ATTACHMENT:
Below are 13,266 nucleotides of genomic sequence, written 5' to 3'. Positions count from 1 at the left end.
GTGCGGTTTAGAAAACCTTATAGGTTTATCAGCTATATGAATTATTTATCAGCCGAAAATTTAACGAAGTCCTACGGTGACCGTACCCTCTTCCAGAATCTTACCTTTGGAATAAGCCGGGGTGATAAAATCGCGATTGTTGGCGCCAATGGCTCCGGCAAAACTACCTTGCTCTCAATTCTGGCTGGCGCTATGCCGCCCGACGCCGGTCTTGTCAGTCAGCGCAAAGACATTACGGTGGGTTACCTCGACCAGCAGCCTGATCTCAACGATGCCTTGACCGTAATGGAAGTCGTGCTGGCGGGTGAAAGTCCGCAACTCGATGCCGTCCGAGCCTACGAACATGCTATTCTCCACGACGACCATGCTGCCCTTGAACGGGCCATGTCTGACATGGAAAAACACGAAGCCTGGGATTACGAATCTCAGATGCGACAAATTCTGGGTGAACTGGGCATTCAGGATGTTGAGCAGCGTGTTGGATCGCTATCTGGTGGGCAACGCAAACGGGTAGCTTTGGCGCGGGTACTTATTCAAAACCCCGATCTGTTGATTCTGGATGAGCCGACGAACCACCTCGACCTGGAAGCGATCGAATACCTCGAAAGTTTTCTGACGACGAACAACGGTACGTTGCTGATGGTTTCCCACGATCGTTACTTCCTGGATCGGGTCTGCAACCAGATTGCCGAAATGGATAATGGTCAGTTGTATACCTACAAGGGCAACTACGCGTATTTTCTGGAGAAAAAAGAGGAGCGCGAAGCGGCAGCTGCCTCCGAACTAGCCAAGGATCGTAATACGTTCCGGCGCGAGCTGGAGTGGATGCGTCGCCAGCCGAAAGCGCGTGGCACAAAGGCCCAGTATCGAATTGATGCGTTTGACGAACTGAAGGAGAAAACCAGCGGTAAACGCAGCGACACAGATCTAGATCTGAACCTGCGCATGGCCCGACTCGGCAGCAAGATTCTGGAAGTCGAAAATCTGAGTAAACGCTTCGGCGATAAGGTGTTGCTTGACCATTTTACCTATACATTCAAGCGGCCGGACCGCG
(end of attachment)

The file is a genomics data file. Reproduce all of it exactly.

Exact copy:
Below are 13,266 nucleotides of genomic sequence, written 5' to 3'. Positions count from 1 at the left end.
GTGCGGTTTAGAAAACCTTATAGGTTTATCAGCTATATGAATTATTTATCAGCCGAAAATTTAACGAAGTCCTACGGTGACCGTACCCTCTTCCAGAATCTTACCTTTGGAATAAGCCGGGGTGATAAAATCGCGATTGTTGGCGCCAATGGCTCCGGCAAAACTACCTTGCTCTCAATTCTGGCTGGCGCTATGCCGCCCGACGCCGGTCTTGTCAGTCAGCGCAAAGACATTACGGTGGGTTACCTCGACCAGCAGCCTGATCTCAACGATGCCTTGACCGTAATGGAAGTCGTGCTGGCGGGTGAAAGTCCGCAACTCGATGCCGTCCGAGCCTACGAACATGCTATTCTCCACGACGACCATGCTGCCCTTGAACGGGCCATGTCTGACATGGAAAAACACGAAGCCTGGGATTACGAATCTCAGATGCGACAAATTCTGGGTGAACTGGGCATTCAGGATGTTGAGCAGCGTGTTGGATCGCTATCTGGTGGGCAACGCAAACGGGTAGCTTTGGCGCGGGTACTTATTCAAAACCCCGATCTGTTGATTCTGGATGAGCCGACGAACCACCTCGACCTGGAAGCGATCGAATACCTCGAAAGTTTTCTGACGACGAACAACGGTACGTTGCTGATGGTTTCCCACGATCGTTACTTCCTGGATCGGGTCTGCAACCAGATTGCCGAAATGGATAATGGTCAGTTGTATACCTACAAGGGCAACTACGCGTATTTTCTGGAGAAAAAAGAGGAGCGCGAAGCGGCAGCTGCCTCCGAACTAGCCAAGGATCGTAATACGTTCCGGCGCGAGCTGGAGTGGATGCGTCGCCAGCCGAAAGCGCGTGGCACAAAGGCCCAGTATCGAATTGATGCGTTTGACGAACTGAAGGAGAAAACCAGCGGTAAACGCAGCGACACAGATCTAGATCTGAACCTGCGCATGGCCCGACTCGGCAGCAAGATTCTGGAAGTCGAAAATCTGAGTAAACGCTTCGGCGATAAGGTGTTGCTTGACCATTTTACCTATACATTCAAGCGGCCGGACCGCG